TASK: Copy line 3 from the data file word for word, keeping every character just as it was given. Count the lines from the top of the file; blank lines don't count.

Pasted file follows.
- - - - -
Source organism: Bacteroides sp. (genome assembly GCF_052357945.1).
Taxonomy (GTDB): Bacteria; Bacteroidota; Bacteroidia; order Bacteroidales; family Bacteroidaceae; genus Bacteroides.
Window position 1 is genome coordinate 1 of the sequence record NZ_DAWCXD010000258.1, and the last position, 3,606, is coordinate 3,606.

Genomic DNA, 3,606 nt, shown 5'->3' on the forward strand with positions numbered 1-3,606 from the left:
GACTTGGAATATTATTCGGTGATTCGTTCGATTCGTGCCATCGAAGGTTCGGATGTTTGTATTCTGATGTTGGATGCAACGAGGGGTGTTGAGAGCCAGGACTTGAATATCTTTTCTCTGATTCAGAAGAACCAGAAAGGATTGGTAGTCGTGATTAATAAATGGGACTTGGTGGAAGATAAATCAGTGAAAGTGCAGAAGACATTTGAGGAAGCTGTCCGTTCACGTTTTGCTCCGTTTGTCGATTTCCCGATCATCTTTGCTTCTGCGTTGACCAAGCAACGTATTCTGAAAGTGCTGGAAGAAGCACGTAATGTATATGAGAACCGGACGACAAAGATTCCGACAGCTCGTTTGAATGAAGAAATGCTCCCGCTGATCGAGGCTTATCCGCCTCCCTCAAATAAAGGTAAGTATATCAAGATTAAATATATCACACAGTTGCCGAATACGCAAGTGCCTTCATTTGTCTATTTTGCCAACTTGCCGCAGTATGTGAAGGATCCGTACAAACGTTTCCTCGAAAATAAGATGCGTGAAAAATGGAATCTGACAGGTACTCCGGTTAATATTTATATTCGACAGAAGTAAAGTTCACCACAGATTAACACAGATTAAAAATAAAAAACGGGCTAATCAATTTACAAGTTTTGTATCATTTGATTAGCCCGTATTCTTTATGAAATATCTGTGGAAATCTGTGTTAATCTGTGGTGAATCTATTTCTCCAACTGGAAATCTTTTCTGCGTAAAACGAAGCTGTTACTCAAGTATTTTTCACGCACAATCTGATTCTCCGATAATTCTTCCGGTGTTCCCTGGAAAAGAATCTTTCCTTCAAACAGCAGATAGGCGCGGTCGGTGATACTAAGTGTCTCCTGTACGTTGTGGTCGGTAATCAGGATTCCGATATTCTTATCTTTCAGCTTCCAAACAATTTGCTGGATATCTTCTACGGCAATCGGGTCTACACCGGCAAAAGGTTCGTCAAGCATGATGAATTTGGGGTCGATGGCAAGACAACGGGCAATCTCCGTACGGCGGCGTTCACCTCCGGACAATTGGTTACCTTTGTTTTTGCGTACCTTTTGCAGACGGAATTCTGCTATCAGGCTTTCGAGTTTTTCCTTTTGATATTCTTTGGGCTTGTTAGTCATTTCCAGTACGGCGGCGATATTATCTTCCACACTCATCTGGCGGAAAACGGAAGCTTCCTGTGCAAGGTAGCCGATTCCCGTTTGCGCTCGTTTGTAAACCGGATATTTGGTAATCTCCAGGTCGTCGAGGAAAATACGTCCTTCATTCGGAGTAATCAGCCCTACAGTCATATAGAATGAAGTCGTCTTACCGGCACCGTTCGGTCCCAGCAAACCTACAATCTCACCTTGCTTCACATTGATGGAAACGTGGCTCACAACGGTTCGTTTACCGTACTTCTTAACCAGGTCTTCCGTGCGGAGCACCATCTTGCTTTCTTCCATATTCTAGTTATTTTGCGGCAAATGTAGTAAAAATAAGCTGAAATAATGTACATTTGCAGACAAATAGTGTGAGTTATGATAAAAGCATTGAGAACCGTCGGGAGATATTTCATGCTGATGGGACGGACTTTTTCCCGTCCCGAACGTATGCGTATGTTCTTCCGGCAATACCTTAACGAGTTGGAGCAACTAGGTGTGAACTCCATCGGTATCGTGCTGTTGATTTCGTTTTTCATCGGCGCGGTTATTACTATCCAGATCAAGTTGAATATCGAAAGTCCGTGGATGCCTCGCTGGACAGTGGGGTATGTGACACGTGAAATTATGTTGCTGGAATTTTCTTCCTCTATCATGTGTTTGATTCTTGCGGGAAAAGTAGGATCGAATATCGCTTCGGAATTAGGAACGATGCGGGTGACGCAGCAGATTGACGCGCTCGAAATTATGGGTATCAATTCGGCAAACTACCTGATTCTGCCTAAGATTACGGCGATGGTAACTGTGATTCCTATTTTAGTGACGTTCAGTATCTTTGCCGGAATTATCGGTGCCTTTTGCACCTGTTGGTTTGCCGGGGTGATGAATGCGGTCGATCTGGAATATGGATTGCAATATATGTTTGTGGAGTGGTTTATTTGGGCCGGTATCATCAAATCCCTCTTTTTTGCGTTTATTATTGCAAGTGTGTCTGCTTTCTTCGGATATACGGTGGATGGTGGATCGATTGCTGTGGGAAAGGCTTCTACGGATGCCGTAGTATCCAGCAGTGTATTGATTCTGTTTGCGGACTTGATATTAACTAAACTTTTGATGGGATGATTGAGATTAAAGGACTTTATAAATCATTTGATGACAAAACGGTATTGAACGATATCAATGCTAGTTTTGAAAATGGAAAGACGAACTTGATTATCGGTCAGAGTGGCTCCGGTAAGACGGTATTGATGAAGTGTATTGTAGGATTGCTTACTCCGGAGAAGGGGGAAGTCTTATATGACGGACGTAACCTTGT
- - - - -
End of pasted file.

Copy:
Window position 1 is genome coordinate 1 of the sequence record NZ_DAWCXD010000258.1, and the last position, 3,606, is coordinate 3,606.